Northern Border Survey Reveals Population's Perception and Knowledge of Human Trafficking

IOM and the Latin American Public Opinion Project (LAPOP) of
Vanderbilt University released the results of a study on the
awareness of the local population regarding human trafficking.

The study was carried out in the five municipalities along the
northern border with Colombia which are part of an IOM programme to
strengthen local government and citizen participation and which is
funded by the United States Agency for International Development

Three hundred persons chosen randomly were surveyed in five
municipalities in the eastern Amazon region and in Eloy Alfaro on
the Pacific coast.

The survey was carried out as a result of a study by the US
State Department, which determined that Ecuador is a source,
destination and transit country for victims of human trafficking.
USAID is supporting the Ecuadorian government in its efforts to
combat human trafficking.

The term "human trafficking" is relatively new and not often
used in Ecuador, especially in the rural municipalities where the
study was carried out. The study showed that the residents of one
municipality, Lago Agrio, are the most likely to be aware of cases
of labour and sexual exploitation with over 55 per cent of the
population responding affirmatively while the residents of the
municipality of Joya de los Sachas are the least likely to be

"Lago Agrio is a major oil-producing region and the most urban
of the five municipalities surveyed. It has always had a transient
population and for many years men made up the majority of the
population," explained Alejandro Guidi, Head of IOM projects on
Ecuador's Northern Border.

When asked which demographic segment of the population was the
most likely to be victimized by labour exploitation, 23 per cent of
respondents admitted not knowing the answer. The second most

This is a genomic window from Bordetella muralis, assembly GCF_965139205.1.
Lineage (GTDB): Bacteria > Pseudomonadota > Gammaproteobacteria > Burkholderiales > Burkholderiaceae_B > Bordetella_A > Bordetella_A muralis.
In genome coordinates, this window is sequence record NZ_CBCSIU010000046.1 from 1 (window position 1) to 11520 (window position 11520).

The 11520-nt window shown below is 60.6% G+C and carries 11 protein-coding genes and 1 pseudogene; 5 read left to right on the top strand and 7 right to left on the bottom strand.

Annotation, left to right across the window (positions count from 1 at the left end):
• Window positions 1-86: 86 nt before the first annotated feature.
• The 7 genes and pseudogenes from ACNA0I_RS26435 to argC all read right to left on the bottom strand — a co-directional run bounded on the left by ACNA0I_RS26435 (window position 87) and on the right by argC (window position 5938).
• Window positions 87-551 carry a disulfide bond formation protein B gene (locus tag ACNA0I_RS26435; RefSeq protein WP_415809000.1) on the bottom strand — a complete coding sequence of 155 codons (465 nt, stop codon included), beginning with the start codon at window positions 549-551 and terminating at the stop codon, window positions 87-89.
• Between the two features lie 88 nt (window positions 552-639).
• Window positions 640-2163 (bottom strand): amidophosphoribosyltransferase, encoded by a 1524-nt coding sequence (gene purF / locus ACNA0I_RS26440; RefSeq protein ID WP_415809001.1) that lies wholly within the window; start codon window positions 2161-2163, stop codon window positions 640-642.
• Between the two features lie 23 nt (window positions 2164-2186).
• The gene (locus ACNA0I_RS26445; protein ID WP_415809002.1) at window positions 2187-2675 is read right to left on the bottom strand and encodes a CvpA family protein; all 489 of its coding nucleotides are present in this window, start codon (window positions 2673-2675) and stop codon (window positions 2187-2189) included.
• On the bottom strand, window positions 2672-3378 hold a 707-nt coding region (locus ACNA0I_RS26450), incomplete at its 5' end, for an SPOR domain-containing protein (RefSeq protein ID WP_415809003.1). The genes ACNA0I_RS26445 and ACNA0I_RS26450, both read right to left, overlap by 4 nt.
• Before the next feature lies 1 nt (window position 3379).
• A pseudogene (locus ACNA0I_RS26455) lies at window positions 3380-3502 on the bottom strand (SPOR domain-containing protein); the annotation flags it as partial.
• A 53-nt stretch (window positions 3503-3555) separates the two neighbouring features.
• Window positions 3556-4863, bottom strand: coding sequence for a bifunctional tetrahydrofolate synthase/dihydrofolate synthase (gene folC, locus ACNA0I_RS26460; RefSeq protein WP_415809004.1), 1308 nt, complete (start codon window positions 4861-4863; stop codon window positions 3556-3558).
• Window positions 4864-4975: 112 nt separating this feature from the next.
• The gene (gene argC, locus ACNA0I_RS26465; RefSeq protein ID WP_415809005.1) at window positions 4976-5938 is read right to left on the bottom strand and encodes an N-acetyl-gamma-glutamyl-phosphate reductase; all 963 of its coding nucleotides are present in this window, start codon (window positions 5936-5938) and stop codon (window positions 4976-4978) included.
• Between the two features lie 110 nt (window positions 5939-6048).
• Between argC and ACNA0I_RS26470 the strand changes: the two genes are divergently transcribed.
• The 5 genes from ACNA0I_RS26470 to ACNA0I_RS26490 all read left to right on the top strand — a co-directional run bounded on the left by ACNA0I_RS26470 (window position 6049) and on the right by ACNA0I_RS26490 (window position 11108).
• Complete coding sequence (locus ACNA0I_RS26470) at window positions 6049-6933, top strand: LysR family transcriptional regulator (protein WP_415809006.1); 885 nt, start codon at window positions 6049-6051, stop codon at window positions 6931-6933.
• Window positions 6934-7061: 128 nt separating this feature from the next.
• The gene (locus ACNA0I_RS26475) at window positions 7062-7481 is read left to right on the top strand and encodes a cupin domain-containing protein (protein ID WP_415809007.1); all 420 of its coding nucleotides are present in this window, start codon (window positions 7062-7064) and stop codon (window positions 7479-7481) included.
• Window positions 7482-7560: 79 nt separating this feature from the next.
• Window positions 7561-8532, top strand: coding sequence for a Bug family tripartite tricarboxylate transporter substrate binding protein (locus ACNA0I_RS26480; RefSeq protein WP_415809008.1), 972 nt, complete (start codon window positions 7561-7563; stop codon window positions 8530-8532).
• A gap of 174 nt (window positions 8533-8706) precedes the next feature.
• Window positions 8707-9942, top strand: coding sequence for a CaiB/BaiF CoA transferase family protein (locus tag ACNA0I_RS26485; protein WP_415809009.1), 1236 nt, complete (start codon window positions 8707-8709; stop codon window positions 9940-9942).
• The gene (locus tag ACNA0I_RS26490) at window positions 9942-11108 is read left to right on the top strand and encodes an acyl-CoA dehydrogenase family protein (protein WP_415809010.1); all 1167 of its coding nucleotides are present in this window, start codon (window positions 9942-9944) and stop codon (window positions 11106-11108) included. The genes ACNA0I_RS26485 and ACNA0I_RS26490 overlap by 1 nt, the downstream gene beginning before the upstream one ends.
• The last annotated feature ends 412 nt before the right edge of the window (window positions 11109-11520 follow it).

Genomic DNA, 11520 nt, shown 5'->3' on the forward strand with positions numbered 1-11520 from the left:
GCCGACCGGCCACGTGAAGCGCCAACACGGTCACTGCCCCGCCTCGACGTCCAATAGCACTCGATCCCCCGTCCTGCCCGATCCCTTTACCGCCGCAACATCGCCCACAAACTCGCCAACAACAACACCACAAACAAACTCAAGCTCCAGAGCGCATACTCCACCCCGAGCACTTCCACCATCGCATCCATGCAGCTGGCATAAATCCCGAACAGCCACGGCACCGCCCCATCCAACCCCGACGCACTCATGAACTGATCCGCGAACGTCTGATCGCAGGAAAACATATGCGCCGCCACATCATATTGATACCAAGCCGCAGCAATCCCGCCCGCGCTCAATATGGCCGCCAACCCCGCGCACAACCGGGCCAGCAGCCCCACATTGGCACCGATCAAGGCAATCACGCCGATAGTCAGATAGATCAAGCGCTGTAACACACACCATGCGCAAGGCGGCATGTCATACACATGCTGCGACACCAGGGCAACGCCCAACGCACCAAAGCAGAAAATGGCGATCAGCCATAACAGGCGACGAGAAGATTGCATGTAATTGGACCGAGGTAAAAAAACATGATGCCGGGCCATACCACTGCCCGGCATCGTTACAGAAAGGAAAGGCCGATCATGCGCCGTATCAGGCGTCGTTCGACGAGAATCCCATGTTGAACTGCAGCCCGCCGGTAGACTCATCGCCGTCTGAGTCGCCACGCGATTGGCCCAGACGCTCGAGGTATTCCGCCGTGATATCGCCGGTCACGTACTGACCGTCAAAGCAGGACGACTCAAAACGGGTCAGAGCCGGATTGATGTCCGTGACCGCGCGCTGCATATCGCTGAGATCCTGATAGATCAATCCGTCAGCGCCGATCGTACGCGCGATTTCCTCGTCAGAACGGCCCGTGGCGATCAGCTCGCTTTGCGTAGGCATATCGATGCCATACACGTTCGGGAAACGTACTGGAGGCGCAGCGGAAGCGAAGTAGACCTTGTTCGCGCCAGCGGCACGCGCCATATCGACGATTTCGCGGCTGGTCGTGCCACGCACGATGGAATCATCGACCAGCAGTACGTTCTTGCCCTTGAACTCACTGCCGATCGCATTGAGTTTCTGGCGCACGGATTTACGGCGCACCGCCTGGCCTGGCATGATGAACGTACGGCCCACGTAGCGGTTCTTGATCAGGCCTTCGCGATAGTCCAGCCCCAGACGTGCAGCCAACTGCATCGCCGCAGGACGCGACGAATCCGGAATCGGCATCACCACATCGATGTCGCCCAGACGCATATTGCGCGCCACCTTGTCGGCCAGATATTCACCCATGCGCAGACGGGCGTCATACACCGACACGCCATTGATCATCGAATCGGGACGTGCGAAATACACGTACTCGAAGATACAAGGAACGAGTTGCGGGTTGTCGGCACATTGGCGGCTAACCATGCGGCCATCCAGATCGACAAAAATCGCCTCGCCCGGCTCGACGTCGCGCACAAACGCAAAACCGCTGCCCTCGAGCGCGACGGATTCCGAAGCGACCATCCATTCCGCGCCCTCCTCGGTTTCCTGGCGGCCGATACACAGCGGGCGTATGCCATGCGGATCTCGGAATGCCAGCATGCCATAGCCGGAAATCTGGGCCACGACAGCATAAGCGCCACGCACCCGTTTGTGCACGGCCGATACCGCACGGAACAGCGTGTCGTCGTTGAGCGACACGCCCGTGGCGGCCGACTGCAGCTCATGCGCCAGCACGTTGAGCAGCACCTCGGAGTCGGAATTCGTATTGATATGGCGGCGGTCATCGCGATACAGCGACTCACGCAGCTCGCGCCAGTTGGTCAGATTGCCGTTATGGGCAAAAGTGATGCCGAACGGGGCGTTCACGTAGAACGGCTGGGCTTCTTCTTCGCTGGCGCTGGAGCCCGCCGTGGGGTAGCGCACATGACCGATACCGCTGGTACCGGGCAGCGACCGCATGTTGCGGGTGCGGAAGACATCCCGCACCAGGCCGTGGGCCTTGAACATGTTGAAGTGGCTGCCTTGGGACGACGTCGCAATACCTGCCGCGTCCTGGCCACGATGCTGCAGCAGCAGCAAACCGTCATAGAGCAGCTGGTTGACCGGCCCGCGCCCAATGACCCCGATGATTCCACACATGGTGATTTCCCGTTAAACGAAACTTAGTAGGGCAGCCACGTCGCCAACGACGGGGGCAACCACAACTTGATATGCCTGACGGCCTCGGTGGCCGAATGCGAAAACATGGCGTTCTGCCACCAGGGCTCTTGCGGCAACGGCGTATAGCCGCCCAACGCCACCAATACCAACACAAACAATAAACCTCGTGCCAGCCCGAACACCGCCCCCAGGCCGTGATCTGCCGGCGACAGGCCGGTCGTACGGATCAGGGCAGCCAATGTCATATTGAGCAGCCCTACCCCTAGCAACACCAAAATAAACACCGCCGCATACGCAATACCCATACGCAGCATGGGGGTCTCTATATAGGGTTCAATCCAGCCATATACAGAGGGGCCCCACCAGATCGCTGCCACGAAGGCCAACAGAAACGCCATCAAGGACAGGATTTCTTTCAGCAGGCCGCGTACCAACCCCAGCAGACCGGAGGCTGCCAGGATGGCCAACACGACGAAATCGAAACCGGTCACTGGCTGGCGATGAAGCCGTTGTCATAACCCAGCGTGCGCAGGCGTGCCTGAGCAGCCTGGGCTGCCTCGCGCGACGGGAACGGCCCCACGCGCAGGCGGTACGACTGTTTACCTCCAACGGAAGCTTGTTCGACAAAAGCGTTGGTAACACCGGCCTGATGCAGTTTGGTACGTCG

commonly given response was that boys were the primary victims. On
the subject of sexual exploitation, 46 per cent of respondents felt
that adolescent girls were the most common victims, with 22 per
cent stating that they did not know.

The study asked participants if they knew where to go to report
cases of labour and sexual exploitation and where to get assistance
for victims. In Lago Agrio, more than 55 per cent said they knew
which institutions handled such cases. There is little variation
across the other municipalities with an average of about 35 per
cent of respondents responding that they were aware of where to
report trafficking and seek assistance for victims.

The responses have provided important information about the
awareness of human trafficking among Ecuadorian citizens. USAID
will be including these questions in a Democratic Values study to
be conducted nationwide in the coming months.

The full report can be downloaded from: "paragraph-link-underlined" href=
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For more information contact

Robert Natiello

IOM Ecuador

E-mail: "" target="_blank" title=

María Isabel Moncayo

IOM Ecuador

Tel: 593-2-22-53-948/49/50

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